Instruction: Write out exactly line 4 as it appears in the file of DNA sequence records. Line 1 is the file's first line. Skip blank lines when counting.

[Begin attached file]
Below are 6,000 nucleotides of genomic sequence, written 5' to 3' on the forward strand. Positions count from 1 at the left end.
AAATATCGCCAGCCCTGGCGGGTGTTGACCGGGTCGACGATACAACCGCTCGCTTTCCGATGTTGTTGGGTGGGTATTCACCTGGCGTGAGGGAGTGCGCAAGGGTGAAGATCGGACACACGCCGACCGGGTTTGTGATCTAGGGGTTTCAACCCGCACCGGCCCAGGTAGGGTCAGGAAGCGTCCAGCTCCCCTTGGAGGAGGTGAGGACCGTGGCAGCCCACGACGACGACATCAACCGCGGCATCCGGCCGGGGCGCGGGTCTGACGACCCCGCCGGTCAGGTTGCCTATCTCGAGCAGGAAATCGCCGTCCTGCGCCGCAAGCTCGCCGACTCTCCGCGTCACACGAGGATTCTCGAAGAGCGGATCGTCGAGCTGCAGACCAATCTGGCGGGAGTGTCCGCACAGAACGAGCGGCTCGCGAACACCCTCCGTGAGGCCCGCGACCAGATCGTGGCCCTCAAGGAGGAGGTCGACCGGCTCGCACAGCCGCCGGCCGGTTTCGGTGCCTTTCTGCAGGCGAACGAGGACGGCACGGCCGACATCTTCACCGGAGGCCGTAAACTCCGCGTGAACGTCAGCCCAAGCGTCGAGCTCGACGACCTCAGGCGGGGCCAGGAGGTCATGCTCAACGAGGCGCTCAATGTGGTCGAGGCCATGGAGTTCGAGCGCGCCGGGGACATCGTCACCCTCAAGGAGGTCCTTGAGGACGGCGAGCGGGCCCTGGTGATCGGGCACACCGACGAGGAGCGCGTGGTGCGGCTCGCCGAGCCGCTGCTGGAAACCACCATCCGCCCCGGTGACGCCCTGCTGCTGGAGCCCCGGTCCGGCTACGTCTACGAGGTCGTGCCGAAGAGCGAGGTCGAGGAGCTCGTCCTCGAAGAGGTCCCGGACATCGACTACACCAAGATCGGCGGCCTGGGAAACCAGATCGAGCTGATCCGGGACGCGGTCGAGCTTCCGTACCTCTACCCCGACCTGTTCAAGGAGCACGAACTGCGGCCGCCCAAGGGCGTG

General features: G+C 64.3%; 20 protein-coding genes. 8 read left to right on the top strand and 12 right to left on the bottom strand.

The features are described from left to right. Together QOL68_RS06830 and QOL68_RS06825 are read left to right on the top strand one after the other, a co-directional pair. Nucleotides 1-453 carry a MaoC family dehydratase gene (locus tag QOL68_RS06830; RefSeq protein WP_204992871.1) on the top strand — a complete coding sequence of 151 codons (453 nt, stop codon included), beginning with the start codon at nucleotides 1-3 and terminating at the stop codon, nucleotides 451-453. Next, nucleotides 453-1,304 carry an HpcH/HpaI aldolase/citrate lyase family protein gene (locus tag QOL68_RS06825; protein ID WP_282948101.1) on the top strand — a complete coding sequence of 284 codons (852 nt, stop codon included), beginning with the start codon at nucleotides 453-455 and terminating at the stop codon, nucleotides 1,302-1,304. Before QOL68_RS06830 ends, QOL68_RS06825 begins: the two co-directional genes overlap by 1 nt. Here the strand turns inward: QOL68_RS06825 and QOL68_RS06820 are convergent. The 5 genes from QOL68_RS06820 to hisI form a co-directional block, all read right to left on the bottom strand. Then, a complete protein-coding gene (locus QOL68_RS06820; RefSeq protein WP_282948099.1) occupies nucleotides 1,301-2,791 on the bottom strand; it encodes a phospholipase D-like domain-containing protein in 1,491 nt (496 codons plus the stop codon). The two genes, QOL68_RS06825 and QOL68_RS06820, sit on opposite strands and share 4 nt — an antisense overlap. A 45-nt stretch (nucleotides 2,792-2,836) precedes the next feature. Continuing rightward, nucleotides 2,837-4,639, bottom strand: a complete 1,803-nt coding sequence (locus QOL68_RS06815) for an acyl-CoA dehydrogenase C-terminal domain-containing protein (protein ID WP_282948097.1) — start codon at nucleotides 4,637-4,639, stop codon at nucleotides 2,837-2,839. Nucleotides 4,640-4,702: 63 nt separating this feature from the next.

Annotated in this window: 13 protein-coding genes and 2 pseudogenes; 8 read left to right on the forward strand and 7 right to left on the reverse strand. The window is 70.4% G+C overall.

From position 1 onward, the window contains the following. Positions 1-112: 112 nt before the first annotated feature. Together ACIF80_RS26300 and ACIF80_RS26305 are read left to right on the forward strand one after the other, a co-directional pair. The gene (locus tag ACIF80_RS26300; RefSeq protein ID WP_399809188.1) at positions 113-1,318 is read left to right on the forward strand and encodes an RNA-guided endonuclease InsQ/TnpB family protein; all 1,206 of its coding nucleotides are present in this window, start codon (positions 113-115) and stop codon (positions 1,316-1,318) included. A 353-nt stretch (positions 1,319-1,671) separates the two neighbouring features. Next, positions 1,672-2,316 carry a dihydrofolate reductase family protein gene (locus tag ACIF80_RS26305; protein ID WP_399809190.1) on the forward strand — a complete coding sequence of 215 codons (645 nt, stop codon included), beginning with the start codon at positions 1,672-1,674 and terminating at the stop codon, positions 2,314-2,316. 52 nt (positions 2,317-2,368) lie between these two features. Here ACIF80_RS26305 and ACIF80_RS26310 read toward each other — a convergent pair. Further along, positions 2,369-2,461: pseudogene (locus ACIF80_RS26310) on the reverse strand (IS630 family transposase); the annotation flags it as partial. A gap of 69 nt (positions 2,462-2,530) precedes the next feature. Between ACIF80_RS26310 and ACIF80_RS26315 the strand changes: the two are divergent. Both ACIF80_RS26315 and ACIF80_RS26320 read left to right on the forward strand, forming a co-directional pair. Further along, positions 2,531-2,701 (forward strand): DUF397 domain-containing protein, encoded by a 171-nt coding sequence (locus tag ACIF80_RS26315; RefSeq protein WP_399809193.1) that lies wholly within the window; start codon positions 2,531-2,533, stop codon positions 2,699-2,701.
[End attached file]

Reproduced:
The features are described from left to right. Together QOL68_RS06830 and QOL68_RS06825 are read left to right on the top strand one after the other, a co-directional pair. Nucleotides 1-453 carry a MaoC family dehydratase gene (locus tag QOL68_RS06830; RefSeq protein WP_204992871.1) on the top strand — a complete coding sequence of 151 codons (453 nt, stop codon included), beginning with the start codon at nucleotides 1-3 and terminating at the stop codon, nucleotides 451-453. Next, nucleotides 453-1,304 carry an HpcH/HpaI aldolase/citrate lyase family protein gene (locus tag QOL68_RS06825; protein ID WP_282948101.1) on the top strand — a complete coding sequence of 284 codons (852 nt, stop codon included), beginning with the start codon at nucleotides 453-455 and terminating at the stop codon, nucleotides 1,302-1,304. Before QOL68_RS06830 ends, QOL68_RS06825 begins: the two co-directional genes overlap by 1 nt. Here the strand turns inward: QOL68_RS06825 and QOL68_RS06820 are convergent. The 5 genes from QOL68_RS06820 to hisI form a co-directional block, all read right to left on the bottom strand. Then, a complete protein-coding gene (locus QOL68_RS06820; RefSeq protein WP_282948099.1) occupies nucleotides 1,301-2,791 on the bottom strand; it encodes a phospholipase D-like domain-containing protein in 1,491 nt (496 codons plus the stop codon). The two genes, QOL68_RS06825 and QOL68_RS06820, sit on opposite strands and share 4 nt — an antisense overlap. A 45-nt stretch (nucleotides 2,792-2,836) precedes the next feature. Continuing rightward, nucleotides 2,837-4,639, bottom strand: a complete 1,803-nt coding sequence (locus QOL68_RS06815) for an acyl-CoA dehydrogenase C-terminal domain-containing protein (protein ID WP_282948097.1) — start codon at nucleotides 4,637-4,639, stop codon at nucleotides 2,837-2,839. Nucleotides 4,640-4,702: 63 nt separating this feature from the next.